DVD Review: The Pink Panther Film Collection/Sherlock Holmes
By Glenn Abel
The game's afoot -- and the foot's in the mouth -- with a
full caseload of DVDs featuring two of popular culture's most in-demand
Sherlock Holmes stalks evildoers in MPI's "The Hound of the Baskervilles" and "The Adventures of Sherlock Holmes," a pair of black-and-white beauties turned out by Fox in 1939.
Meanwhile, Inspector Clouseau, the bumbling inheritor of the Holmes tradition, pops up in MGM's handsome set of the five original "Pink Panther" films.
"Panther" wrangler Blake Edwards hasn't lost his black-comic touch, as Oscar viewers learned a few months back when the frail director plowed his wheelchair through a stage wall. For the DVD set, Edwards delivers a delightful solo commentary on the first and best film, "The Pink Panther." A half-hour docu on the "Panther" films checks in with the series' other surviving principals.
Lost prematurely, of course, was Peter Sellers, the comic genius that Edwards calls "the enigma of my life." The sickly actor died in 1980, not long after struggling through "Revenge of the Pink Panther," the last real Sellers-Clouseau film.
Edwards slips into melancholy at times as he watches actors like David Niven romp through the original film, from 1963. "I remember most of them fondly," he says. "And they're mostly all gone."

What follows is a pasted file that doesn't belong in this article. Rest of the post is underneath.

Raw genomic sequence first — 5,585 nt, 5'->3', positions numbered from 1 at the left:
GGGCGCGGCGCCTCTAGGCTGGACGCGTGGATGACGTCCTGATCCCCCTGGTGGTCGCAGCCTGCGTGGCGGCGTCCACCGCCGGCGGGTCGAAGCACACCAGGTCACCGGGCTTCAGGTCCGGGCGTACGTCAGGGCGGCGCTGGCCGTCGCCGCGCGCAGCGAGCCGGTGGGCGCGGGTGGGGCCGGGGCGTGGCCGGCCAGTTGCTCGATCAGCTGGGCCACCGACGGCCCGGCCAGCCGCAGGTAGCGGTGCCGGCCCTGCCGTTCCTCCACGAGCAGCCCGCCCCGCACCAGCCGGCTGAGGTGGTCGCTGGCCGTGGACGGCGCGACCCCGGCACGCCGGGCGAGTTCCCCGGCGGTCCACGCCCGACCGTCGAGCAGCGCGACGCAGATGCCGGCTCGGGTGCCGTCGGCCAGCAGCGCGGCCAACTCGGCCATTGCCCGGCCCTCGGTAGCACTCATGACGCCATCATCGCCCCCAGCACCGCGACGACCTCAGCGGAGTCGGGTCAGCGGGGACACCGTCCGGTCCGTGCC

It's not clear that Edwards' affection extends to the moody Sellers. "He alternately loved me and hated me," the writer-director says. "I would say he hated me more." But, "When he was fun, it was the best fun in the world."
Edwards would rather talk about Niven -- "sophisticated, elegant, clever, fun" -- and the director's great musical partner, Henry Mancini, who "still lives in my heart to a considerable degree."
MGM's "Panther" set wastes no time in showing off its quality once the menu queues up, as the tenor-sax notes of Mancini's eternally cool theme song slink out of the speakers.
The DVDs' fine (5.1) audio is complemented by the vivid widescreen images on the first "Panther," a gorgeous relic of the swinging '60s. The reproduction allows contemplation of detail such as the amazing topography of Niven's hair. There's a lot for the Technicolor to take in -- fabulous clothes, beautiful people and to-die-for European locations. "I enjoyed myself immensely," recalls Edwards, who demanded filming in those locales so he and his jet-set pals could party in style.
The first "Panther" was to star Peter Ustinov, but he abruptly left the project, to be replaced by British comic Sellers, a virtual unknown. The producing Mirisch Co. sued Ustinov, but found it difficult to prove damages once Sellers quickly became an international sensation.
"When the picture started out, David Niven had the leading role," Walter Mirisch recalls. "When it finished, Peter Sellers did. And the script had barely changed."
The subsequent "Pink Panther" films elevated Sellers to franchise player, jacking up the physical comedy -- to the exclusion of many of the elements that gave the first film its wry charm and class. Sellers quickly set the tone in the giddy and wildly popular sequel "A Shot in the Dark," giving Clouseau a malapropian French accent nipped from a hotel concierge.
Edwards laughed all the way to les banc -- raking in the boxoffice riches and, later, the merchandising bonanza from the Pink Panther cartoon character. A brisk DVD documentary tells the tale of the Panther. A bonus disc collects his animated adventures.